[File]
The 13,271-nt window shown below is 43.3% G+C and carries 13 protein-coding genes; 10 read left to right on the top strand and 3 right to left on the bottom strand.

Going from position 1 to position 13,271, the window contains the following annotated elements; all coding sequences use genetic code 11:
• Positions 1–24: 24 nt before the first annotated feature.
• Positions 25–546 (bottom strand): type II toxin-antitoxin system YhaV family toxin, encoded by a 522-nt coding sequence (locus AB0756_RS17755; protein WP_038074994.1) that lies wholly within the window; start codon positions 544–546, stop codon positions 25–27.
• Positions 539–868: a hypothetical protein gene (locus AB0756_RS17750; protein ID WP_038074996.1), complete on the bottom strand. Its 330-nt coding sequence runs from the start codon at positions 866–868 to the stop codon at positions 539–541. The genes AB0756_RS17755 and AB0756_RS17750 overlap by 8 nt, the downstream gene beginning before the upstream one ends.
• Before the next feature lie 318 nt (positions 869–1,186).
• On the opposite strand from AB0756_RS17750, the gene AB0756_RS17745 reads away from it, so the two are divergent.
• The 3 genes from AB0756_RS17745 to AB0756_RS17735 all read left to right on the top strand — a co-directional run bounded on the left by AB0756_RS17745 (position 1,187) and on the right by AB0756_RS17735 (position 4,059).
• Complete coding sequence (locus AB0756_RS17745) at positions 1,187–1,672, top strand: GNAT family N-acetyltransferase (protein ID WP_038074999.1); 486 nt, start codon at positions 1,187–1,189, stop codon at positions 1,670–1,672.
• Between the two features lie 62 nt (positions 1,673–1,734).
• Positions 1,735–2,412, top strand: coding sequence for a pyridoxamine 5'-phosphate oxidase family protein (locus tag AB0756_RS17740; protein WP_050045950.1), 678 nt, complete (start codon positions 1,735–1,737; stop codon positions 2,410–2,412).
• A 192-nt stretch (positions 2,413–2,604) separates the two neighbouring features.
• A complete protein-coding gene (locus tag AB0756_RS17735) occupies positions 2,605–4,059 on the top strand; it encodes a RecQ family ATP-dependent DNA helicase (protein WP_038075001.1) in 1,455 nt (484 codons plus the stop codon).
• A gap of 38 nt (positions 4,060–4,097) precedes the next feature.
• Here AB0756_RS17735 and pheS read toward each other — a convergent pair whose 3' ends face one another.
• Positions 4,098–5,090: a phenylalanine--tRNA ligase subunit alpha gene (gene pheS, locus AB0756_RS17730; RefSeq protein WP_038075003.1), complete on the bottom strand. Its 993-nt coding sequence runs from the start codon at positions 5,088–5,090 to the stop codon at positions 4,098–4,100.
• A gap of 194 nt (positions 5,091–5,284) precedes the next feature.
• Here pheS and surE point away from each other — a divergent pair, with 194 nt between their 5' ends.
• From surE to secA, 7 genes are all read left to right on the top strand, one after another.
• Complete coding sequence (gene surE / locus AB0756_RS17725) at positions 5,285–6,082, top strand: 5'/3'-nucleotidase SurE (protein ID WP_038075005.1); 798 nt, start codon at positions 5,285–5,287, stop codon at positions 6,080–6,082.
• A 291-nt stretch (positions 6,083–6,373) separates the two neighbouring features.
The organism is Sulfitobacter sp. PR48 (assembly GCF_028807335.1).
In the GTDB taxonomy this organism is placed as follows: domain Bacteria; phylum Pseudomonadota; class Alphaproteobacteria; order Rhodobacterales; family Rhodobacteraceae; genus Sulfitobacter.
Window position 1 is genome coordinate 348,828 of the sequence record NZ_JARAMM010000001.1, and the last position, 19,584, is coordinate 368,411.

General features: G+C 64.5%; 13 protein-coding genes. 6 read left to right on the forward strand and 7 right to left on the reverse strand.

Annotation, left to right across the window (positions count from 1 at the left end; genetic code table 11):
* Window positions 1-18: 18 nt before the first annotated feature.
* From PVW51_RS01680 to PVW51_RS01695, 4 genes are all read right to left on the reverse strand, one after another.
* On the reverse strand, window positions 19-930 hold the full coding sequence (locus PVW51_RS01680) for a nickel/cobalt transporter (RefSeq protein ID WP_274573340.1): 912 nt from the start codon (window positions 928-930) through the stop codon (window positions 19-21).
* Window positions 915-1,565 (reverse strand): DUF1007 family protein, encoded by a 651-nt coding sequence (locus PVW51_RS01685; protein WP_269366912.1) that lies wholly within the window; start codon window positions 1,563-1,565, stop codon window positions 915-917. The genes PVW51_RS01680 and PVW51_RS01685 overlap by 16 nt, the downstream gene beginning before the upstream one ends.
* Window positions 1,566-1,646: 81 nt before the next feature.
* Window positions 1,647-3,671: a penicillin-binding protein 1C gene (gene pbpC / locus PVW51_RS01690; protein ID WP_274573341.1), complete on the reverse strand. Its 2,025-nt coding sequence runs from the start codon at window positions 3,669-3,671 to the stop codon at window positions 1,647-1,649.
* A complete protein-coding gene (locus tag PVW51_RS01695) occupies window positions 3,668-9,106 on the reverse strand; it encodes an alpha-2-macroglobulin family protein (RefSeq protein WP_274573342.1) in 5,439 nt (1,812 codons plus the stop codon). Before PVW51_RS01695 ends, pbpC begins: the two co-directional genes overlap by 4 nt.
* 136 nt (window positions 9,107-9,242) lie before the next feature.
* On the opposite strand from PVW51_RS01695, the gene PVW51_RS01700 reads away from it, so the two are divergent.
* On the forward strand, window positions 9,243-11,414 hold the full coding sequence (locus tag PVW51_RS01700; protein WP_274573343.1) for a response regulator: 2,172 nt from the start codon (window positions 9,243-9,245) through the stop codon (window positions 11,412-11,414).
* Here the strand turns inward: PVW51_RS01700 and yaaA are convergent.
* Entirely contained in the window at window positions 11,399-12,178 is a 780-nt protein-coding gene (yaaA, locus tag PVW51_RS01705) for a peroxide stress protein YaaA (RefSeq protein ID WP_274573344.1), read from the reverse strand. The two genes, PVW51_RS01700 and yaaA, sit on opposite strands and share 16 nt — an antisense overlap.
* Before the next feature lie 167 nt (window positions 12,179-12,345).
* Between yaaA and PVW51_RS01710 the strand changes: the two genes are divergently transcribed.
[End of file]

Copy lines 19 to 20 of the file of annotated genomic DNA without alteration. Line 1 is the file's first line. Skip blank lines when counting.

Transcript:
• From surE to secA, 7 genes are all read left to right on the top strand, one after another.
• Complete coding sequence (gene surE / locus AB0756_RS17725) at positions 5,285–6,082, top strand: 5'/3'-nucleotidase SurE (protein ID WP_038075005.1); 798 nt, start codon at positions 5,285–5,287, stop codon at positions 6,080–6,082.